Don't look now, but junior receiver Mike Davis is rapidly becoming the most reliable target for sophomore quarterback David Ash, help putting the Magic back in his name after nearing washing out of the program last season.
In 2011, it seemed as if the Skyline product had lost his magic and his mojo, showing little to no effort as a blocker, repeatedly dropping passes, and generally evidencing zero mental and physical toughness.
He admitted to personal problems that may have been tied to his roommate, the departed Darius White, and said that he had thought about quitting the game.
Instead, he came back stronger and with a better mental attitude.
But all the talk from Davis and all the talk emerging from the program was exactly that -- talk. And Texas fans have unquestionably gained some perspective in recent weeks about just how cheap that is.
Davis admitted that he needed to make magic plays to live up to his middle name. After seven games, it's safe to say that he's done so.
Playing on a team that has attempted the ninth-most passes in the conference, behind three teams that have played one fewer game, Davis has been competitive with some of the top receivers in the Big 12 -- he is tied for seventh in touchdown receptions with four, seventh in yards per reception, and fifth in yards.
Not bad in a league that may be the most prolific offensively in the country.
Davis is also the leader on the team in receptions, receiving yards, and tied for the lead in touchdowns with sophomore Jaxon Shipley.
Just as importantly, he's continued his good blocking efforts from the spring into the fall, showing consistent effort and strong results despite his thin frame, even registering a knockdown on an early touchdown run from Joe Bergeron that helped ensure the touchdown hawk could find the endzone.
That's all really a bonus though to his efforts producing big plays. Consistently Ash's favorite target over the course of the season on long passes, his strong route running helps create separation down the field, despite the fact that his speed is far from elite.
Against Oklahoma State, he made the biggest catch of the season, and one of the biggest in recent Texas history, by elevating to pull in a pass over Justin Gilbert to set up the game-winning touchdown against Oklahoma State. Other than the degree of difficulty, which was high with Gilbert trying to dislodge the football as Davis went to the ground, the most impressive element of the play was the fact that it came after he had dropped a sure-fire touchdown earlier in the game. Afterwards, Davis admitted that there would have only been a 50-50 chance he would have made the same play last season.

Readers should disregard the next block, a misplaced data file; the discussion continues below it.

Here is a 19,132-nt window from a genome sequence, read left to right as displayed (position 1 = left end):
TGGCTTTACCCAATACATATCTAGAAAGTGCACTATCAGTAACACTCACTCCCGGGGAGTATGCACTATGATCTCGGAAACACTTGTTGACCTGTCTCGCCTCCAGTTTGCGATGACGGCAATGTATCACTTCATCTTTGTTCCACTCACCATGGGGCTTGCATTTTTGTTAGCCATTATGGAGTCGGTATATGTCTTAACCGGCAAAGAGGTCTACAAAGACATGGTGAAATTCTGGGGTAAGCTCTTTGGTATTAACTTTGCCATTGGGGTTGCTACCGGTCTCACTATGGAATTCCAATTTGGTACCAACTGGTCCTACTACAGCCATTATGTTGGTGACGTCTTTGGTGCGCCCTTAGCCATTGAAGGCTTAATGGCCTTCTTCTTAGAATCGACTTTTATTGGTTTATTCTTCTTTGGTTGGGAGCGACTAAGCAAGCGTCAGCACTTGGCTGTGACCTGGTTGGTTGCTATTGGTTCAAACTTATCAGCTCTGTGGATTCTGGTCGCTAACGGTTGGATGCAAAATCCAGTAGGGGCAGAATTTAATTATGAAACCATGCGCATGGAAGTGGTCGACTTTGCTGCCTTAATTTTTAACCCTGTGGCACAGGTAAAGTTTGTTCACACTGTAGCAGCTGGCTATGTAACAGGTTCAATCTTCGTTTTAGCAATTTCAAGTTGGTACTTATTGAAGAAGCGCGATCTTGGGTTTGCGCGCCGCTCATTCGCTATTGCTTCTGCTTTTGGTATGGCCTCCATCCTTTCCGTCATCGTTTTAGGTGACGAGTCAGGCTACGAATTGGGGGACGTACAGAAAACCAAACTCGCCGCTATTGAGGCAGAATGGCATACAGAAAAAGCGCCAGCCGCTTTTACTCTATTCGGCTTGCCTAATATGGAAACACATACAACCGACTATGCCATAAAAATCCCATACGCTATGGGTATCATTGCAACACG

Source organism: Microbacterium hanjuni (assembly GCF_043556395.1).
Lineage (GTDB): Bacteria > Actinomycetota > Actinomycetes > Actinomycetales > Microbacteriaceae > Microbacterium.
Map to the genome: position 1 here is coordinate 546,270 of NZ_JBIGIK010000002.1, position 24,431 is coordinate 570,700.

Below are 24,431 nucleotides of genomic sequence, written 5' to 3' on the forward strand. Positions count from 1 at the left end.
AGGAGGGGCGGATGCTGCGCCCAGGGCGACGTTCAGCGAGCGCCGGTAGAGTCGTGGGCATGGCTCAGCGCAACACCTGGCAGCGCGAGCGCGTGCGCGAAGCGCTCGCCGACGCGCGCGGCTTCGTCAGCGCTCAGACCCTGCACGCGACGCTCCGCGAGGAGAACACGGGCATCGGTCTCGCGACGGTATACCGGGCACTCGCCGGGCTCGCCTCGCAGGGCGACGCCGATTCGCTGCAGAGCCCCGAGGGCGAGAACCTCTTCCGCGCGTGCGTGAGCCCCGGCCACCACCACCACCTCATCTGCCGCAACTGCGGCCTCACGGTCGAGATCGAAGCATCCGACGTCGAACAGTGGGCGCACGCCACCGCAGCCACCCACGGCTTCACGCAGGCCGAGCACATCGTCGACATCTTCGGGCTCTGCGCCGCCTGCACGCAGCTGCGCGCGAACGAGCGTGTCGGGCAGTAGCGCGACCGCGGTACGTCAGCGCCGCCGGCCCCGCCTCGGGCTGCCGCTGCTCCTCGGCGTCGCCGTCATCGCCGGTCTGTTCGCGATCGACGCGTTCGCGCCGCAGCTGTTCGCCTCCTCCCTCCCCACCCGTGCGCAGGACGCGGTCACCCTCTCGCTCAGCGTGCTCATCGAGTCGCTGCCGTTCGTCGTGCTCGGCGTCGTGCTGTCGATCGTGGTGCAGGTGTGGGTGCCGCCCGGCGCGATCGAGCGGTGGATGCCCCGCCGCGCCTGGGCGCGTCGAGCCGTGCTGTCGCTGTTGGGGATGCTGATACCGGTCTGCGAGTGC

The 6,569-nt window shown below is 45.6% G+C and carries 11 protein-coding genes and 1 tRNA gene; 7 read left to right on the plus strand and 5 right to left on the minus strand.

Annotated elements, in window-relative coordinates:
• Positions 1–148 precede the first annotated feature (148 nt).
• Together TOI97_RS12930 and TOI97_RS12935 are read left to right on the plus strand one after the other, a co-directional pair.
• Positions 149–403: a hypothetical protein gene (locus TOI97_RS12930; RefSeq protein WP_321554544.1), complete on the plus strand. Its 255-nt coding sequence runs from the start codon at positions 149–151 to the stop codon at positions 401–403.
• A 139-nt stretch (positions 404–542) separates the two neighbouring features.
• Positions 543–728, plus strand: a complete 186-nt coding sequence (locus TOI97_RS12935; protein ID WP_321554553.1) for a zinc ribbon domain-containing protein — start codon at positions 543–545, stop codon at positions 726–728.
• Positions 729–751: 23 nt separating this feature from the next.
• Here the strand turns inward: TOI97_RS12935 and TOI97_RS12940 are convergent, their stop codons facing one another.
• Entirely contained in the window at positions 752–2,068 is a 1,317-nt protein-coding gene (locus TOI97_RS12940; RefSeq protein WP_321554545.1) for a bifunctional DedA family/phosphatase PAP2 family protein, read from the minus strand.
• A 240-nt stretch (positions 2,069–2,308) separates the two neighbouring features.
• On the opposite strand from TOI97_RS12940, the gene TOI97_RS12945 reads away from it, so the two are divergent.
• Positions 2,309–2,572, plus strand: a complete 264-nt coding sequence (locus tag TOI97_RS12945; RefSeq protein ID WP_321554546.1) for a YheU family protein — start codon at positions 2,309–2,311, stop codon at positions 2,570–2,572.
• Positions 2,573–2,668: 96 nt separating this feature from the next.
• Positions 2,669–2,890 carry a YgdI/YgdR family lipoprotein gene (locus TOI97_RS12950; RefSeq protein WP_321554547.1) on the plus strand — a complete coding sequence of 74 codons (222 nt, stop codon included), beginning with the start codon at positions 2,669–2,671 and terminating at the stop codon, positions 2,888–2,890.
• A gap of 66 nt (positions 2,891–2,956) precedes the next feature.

Instead, Davis went to Ash after the drop and told his quarterback that he would come through with a play if he had the ball thrown his direction again. Ash showed confidence in his wide receiver, delivered the ball on the money, and Davis came down with the catch.
He has the longest catch of the season with his 67-yard effort against Baylor and his four catches of 30 or more yards are the best on the team and represent one-third of the team's totals in that area.
He's also a major threat in the screen game, displaying the vision to find a seam instead of simply trying to follow his pulling guard on one play early against Baylor and then weaving his way through the Bear defense. Another touchdown came in the fourth quarter on a critical second-down play -- the kind of situation in which poor calls led to stalled drives against West Virginia -- when Davis took another screen pass 15 yards to put the Longhorns up 13.
A major reason for that is that Davis has the most shake of any of the wide receivers on the team, even track star Marquise Goodwin and Shipley, who juked a defender pretty badly against New Mexico.
Davis has already surpassed his total yards through the air from his promising freshman season with his high yards per reception average and those four big plays, and is also on pace to surpass his catch totals before the regular season ends, as well.
With the Longhorns offense needing to put points on the board nearly every possession to keep pace with the struggling defense, Texas badly needs Davis to keep producing in the passing game.
He's already playing like Magic is his middle name. Because it is.